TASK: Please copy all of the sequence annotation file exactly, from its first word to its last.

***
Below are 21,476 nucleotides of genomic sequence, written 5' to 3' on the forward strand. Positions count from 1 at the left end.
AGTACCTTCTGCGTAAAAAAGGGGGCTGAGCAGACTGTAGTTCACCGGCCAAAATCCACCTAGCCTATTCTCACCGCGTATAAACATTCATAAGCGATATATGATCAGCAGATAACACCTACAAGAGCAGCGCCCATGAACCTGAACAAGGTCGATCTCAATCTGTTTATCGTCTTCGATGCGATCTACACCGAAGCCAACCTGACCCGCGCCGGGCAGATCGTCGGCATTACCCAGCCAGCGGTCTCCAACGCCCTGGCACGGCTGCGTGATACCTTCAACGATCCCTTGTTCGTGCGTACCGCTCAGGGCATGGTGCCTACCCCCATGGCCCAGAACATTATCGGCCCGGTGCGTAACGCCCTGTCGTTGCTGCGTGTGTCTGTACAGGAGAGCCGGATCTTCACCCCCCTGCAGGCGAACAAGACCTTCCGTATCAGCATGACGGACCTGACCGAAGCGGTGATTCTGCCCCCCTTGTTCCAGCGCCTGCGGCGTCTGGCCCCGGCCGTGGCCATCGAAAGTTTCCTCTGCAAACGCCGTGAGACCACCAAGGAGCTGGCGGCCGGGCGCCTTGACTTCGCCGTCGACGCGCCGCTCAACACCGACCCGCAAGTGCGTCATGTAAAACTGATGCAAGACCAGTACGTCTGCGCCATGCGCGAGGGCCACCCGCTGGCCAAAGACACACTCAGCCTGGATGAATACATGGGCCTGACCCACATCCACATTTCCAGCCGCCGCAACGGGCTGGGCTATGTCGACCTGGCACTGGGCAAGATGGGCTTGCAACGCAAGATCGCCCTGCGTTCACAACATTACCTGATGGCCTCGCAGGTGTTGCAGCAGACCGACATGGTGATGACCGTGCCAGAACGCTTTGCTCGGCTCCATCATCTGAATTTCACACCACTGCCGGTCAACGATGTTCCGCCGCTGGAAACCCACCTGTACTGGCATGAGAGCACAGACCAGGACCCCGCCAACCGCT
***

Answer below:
Below are 21,476 nucleotides of genomic sequence, written 5' to 3' on the forward strand. Positions count from 1 at the left end.
AGTACCTTCTGCGTAAAAAAGGGGGCTGAGCAGACTGTAGTTCACCGGCCAAAATCCACCTAGCCTATTCTCACCGCGTATAAACATTCATAAGCGATATATGATCAGCAGATAACACCTACAAGAGCAGCGCCCATGAACCTGAACAAGGTCGATCTCAATCTGTTTATCGTCTTCGATGCGATCTACACCGAAGCCAACCTGACCCGCGCCGGGCAGATCGTCGGCATTACCCAGCCAGCGGTCTCCAACGCCCTGGCACGGCTGCGTGATACCTTCAACGATCCCTTGTTCGTGCGTACCGCTCAGGGCATGGTGCCTACCCCCATGGCCCAGAACATTATCGGCCCGGTGCGTAACGCCCTGTCGTTGCTGCGTGTGTCTGTACAGGAGAGCCGGATCTTCACCCCCCTGCAGGCGAACAAGACCTTCCGTATCAGCATGACGGACCTGACCGAAGCGGTGATTCTGCCCCCCTTGTTCCAGCGCCTGCGGCGTCTGGCCCCGGCCGTGGCCATCGAAAGTTTCCTCTGCAAACGCCGTGAGACCACCAAGGAGCTGGCGGCCGGGCGCCTTGACTTCGCCGTCGACGCGCCGCTCAACACCGACCCGCAAGTGCGTCATGTAAAACTGATGCAAGACCAGTACGTCTGCGCCATGCGCGAGGGCCACCCGCTGGCCAAAGACACACTCAGCCTGGATGAATACATGGGCCTGACCCACATCCACATTTCCAGCCGCCGCAACGGGCTGGGCTATGTCGACCTGGCACTGGGCAAGATGGGCTTGCAACGCAAGATCGCCCTGCGTTCACAACATTACCTGATGGCCTCGCAGGTGTTGCAGCAGACCGACATGGTGATGACCGTGCCAGAACGCTTTGCTCGGCTCCATCATCTGAATTTCACACCACTGCCGGTCAACGATGTTCCGCCGCTGGAAACCCACCTGTACTGGCATGAGAGCACAGACCAGGACCCCGCCAACCGCT